Q:

It would be simple for us to customize a course based on these needs. It's basic field stuff in austere conditions. One of our team is a certified snake handler (out of Australia no less) and we both have experience in Africa and other remote locations.

A:

SHEANA: Great question (and I’m assuming you’re asking as a Host?). Unfortunately, the current study didn’t analyze any pricing data, so we can’t make any conclusions about Airbnb specifically. That being said, there is some evidence that pricing does influence perception https://www.vox.com/2015/5/20/8625785/expensive-wine-taste-cheap so it’s possible that could happen here as well to small some degree. I’d love to pull some data to look into this!


Q:

What's the difference between a Walmart $10 whistle and a boutique $1000 whistle?

A:

"Check it out if you're interested in rogue-likes/Japanese dating sims set in 18th century France."

Wouldn't it have been easier to just email that guy personally?


Q:

To a computer engineering graduate (bachelor's) with average mathematical knowledge, do you recommend MS in CS or is it safer to just go work in some coding job?

A:

How did you get into this line of business?
What are the best and worst parts about the job?


Q:

Can I send you some of our stretchy tactical pants to get your take on how they hold up? We're a family owned company, been making uniforms for public safety for 81 years. This is not a promo thing.

A:

Thanks! Maybe a future project. I asked as a potential host. I suspect that people that stay at the Waldorf complain as they feel entitled, but an Airbnb is different. I also wonder if people skip over the very low price option as it appears unfit for price alone.


Q:

So as you can see, that process won't always work.

But still, it's more powerful than you might think. First, the government is hesitant to redact things, because that just draws more attention to them. Like, journalists will start asking around, "what was in that redacted sentence?"

A:

Would you believe I tried? I think I got caught in his spam filter.


Q:

If you have the option to work in CS, I usually say "take it". You will learn more about what you do & don't know, and what areas of study interest you. If you then decide to go back to school, you have that option.

Otherwise, I typically only recommend a MS in CS to those whose undergrad degree is in something else.

A:

I actually started working in nightlife in CA back in 2006. I did it during the off season from football while I was in college. In CA I mostly worked nightclubs doing security and management operations. After finishing my MBA, I had a ton of debt from school. The cost of living was really high in my part of CA, and they just passed another state tax increase right before I left. I had experience in nightlife, I knew in Vegas you could make good money doing it, and once I saw how cheap it was to live there (plus no state in come tax), I was pretty sold on the idea.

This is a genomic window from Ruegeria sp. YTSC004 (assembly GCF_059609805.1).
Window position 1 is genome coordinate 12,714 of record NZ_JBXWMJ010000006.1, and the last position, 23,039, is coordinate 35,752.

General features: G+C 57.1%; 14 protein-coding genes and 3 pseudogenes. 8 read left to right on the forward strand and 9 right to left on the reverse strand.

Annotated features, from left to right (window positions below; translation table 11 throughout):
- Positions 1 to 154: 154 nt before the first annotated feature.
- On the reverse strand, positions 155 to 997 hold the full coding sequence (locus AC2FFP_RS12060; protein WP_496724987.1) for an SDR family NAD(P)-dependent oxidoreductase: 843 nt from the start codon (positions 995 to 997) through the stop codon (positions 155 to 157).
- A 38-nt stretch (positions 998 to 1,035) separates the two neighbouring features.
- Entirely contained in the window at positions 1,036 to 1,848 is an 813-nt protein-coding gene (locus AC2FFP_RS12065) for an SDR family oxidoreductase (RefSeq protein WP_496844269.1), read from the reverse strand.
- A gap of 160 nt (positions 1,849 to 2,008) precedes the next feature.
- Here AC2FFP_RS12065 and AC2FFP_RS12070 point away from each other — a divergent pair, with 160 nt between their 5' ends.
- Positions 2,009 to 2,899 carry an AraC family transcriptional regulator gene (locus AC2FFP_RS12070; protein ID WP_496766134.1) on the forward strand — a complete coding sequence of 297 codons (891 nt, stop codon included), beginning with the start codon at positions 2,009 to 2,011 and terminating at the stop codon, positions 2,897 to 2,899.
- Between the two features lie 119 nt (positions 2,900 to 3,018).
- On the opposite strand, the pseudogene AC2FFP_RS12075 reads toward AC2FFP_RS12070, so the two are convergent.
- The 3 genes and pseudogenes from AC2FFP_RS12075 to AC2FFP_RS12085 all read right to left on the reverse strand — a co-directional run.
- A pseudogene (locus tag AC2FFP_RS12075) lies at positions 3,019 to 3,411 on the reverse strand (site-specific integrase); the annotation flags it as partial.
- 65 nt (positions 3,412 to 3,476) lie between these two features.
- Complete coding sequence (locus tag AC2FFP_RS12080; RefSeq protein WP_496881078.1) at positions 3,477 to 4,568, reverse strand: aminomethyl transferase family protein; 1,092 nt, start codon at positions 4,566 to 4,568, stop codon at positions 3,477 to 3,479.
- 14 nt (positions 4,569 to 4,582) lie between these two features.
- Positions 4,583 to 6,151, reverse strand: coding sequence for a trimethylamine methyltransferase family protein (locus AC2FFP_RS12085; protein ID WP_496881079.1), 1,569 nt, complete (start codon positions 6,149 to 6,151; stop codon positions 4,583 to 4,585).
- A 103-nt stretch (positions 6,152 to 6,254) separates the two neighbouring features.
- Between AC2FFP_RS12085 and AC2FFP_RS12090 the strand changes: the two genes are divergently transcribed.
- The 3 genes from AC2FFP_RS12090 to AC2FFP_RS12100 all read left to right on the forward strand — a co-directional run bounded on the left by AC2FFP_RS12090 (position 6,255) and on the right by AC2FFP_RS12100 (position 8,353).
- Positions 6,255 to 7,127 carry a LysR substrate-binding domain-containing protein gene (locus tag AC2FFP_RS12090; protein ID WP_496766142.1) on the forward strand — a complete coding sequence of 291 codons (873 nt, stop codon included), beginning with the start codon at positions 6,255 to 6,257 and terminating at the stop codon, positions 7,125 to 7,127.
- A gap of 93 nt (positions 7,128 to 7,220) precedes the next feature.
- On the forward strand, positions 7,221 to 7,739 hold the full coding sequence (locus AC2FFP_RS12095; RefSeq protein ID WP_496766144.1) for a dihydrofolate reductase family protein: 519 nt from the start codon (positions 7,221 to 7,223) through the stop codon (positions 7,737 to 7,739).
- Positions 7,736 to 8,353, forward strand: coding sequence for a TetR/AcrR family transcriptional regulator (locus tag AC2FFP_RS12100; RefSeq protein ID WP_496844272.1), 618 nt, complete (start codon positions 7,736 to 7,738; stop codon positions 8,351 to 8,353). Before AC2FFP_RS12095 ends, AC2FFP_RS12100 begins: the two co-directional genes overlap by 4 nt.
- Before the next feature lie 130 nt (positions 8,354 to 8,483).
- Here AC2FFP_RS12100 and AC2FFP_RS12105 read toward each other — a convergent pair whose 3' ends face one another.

Best part about the job is that it's not a "normal job" in the corporate world. Plus, being in Vegas, you meet a lot of cool people and make connections at other clubs and in the hospitality industry.

The worst part is just some of the bullshit that you have to put up with-drunken idiots, people wanting to fight, threatening to sue, false complaints made about you to try to get you in trouble, unbelievable entitlement some people exhibit, people lying to you, people trying to haggle prices like they're at the flea market, etc. Sometimes it comes from customers, sometimes it comes from dancers and sometimes it comes from coworkers. If the club is managed well, then that stuff can be kept to a minimum and they know when something has merit or it's just bullshit.


Q:

wow that would be great! I love new gear, and all of my work pants must have stretch. please DM me here and I'll send a shipping address. If they're great I'll recommend them!

A:

ASHER: Airbnb markets itself as a competitor to hotels. Its prices are in most cases every bit as expensive as a hotel, and they advertise that with Airbnbs you can count on amenities that you couldn’t easily find in a hotel. They also advertise that their Customer Experience team is available 24/7 to assist you. They position themselves as more than a cheap alternative, and many families use the site to find reasonable and comfortable accommodations for larger groups.


Q:

What's the difference between a Walmart $10 whistle and a boutique $1000 whistle?

A:

When using sliced pancetta for antipasto, do you need to heat it up first or can it be eaten straight from the packaging?


Q:

What storytelling techniques are your favorites, for science?

A:

What's one thing you love about your job, and have you ever played host to anyone famous?


Q:

What's the best pocket knife for under $20?

A:

What do you think AirBnB should be doing to improve their dismal customer service?


Q:

This whole process also can take months. But still I recommend it because it means our client will avoid prison

A:

Pancetta is a cured meat, so you should be able to eat it straight from the packaging safely. In the case of antipasto, I actually like keeping it cold, as it provides a contrasting temperature against the other dishes.

Food isn't just about flavor. Texture, temperature, spice, acidity, and color all have a role to play.


Q:

For young audiences, I like to personify abstract concepts as living, talking characters. We took this approach in Funville.